I had a few lenses on my Christmas list already (we have a big shared Google Docs spreadsheet for the whole family), only some of which are even remotely realistic; I don't expect anyone to actually get me the Canon EF 70-200mm f/2.8L IS II USM:
The other lenses I looked at are not cheap, but are a good bit less expensive, like the the Canon EF 100mm 2.8L IS USM Macro:
...or the Tamron 18-270mm f/3.5-6.3 Di-II VC PZD:
- The 70-200 is a very versatile focal length and the above is a fabulous lens that I'd love to own at some point. I rented (much cheaper, much ligher) the f/4 IS version for our trip to the UK this August from LensRentals. I borrowed Matt's original version of the 70-200 2.8 IS for our honeymoon.
- I do not own a macro lens yet, and am interested in macro work. The IS present in the L version is supposed to be stellar, and it seems like it would make handheld shooting much more feasible; it would be nice to avoid having to relegate macro shots almost entirely to the tripod.
- The Tamron was picked just to serve as a do-it-all travel lens. It could work for trips on which I don't have the space to pack a few lenses, or if were were out on a day trip without any foreknowledge of what I'd be shooting.
Santa did not bring any lenses (although he did bring some nice photography accessories, like a Vello ShutterBoss and a pan/tilt head for my tripod), but he did bring these gift cards to use for photography equipment. I thought about the macro lens (as well as its 100mm non-IS, non-L little brother) and the Tamron, and the more I looked...the more I decided to nix the Tamron from contention. It seems that (aside from a few "this lens does EVERYTHING!" user reviews) most of the detailed reviews of this lens characterize it as of middling build/durability and good but not great optically. I think the LensRentals commentary best summarized it as a 'compromise lens', and that is probably to be expected in a not-very-expensive super (15x) zoom targeted at crop sensor cameras (of which my 7D is one, admittedly). I may actually end up using it, but I think I'd feel like I was 'being lazy' if I left it on, as opposed to bringing 2 or 3 better-performing lenses.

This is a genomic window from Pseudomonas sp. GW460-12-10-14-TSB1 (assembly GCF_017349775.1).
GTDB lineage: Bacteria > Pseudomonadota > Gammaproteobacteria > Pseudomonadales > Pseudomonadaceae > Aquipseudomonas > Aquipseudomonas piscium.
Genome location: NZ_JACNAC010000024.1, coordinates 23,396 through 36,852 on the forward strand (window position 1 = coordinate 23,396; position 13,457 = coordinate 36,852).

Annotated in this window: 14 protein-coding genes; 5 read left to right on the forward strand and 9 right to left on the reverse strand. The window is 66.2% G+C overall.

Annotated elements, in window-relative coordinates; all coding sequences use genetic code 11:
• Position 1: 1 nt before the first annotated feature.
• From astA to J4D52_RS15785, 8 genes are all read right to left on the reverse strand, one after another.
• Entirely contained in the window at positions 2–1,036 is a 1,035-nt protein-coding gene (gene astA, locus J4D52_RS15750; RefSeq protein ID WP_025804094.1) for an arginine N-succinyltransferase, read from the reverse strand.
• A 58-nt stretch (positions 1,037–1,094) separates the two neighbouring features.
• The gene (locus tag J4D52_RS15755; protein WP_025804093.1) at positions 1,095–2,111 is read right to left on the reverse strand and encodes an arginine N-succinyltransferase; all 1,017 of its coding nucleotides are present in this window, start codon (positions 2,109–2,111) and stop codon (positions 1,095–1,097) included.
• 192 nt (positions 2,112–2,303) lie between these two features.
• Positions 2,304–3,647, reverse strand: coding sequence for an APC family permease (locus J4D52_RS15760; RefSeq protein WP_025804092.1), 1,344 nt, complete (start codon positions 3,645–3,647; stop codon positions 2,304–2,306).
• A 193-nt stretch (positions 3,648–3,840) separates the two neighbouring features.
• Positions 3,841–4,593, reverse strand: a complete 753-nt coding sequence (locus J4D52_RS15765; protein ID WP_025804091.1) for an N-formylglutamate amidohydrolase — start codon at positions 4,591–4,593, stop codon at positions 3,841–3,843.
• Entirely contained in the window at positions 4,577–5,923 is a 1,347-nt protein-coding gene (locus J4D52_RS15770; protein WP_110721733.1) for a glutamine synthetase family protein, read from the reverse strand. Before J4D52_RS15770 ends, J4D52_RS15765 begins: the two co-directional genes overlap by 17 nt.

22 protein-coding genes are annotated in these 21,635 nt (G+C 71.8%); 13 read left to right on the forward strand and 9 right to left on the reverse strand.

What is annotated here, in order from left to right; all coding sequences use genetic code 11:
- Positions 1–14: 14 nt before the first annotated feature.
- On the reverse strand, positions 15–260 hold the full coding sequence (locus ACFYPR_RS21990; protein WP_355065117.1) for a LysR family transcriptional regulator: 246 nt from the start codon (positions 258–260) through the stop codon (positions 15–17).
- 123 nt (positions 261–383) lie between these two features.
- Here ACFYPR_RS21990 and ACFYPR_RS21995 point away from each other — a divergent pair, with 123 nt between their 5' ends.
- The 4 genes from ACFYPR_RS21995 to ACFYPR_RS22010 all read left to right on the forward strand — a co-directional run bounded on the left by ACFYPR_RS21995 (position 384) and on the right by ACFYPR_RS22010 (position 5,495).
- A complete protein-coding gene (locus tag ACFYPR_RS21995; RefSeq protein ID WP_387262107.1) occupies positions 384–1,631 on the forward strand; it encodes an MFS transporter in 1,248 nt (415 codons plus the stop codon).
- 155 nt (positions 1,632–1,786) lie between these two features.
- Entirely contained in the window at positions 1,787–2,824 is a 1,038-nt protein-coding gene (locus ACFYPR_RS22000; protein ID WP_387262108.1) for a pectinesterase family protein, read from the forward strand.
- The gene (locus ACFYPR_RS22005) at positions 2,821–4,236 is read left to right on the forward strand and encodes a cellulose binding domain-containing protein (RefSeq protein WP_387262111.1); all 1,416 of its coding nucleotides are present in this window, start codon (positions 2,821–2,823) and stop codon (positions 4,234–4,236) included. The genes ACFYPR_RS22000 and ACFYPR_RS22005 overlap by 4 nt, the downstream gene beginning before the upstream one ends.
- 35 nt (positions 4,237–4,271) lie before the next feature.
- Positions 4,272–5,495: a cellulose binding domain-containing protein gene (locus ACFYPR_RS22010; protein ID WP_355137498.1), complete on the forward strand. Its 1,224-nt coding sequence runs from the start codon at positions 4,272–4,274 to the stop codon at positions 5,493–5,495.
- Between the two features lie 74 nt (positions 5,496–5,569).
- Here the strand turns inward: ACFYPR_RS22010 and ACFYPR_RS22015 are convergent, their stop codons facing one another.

Somewhere in all of this, I had another thought: what about an ultra-wide? I have really liked landscape photography on our trips, and such lenses are also great for architectural photos during these trips. This complicates the decision greatly, as research suggests 3 contenders:
#1: The Canon EF-S 10-22mm f/3.5-4.5 USM. This lens seems to be universally well-reviewed, and seems a bit like my existing 17-55 2.8: L optics/internal construction without an L physical exterior build (or designation); I'm not sure Canon would ever label an EF-S lens an L, in any case.
#2: The Tokina 11-16mm f/2.8 ATX Pro DX. A tad less wide than the Canon, but with a constant 2.8 aperture. A full stop better in the best case, with a gap that only grows from there. For landscape photography, the speed is likely irrelevant, but it might be useful for architectural work. The reviews also suggest this thing is built like a tank: optics on par with (some say better) than the 10-22, but with a build more like a Canon L. Its zoom range is so small that it almost feels like buying a prime.
#3: The Sigma 8-16mm f/4.5-5.6 DC HSM. I believe this is the widest rectilinear lens available for crop sensor cameras. It has a bulbous front element (and a fixed hood), so conventional filters aren't usable. This is the slowest, but also the widest.
So....it comes down to 2 decisions, in this order:
- Macro, or ultra wide zoom. My existing 17-55 is pretty useful for wide shots as it is...but these options are a lot wider yet. The Canon macro could be used if I moved to full frame one day, whereas all of these ultra wides would only ever pair with crop sensor cameras like my 7D. I'd probably take more shots/would get more use out of an ultra wide than a macro.
- If ultra wide, which? I think it's really between the Canon and the Tokina. The 2.8 is attractive, but reviews suggest it's pretty soft at 2.8, and so the aperture advantage is really so great. I have never owned a third party lens, and so also wonder (and see this mentioned in some user reviews) about AF behavior for such lenses versus the genuine Canon. Ken Rockwell raves about the 10-22. Then again, he is sweet on the Tokina, too. I'd welcome any input!
I'm not sure which route I'll go. I am tempted to rent both the Tokina and the Canon ultra wide lenses from LensRentals for a weekend and take a ton of similar shots...and then see if I have any preference for the results after getting them loaded into (and lens corrected) in Lightroom 3. As for the macro, I could rent that as well, picking a different weekend to play around with that.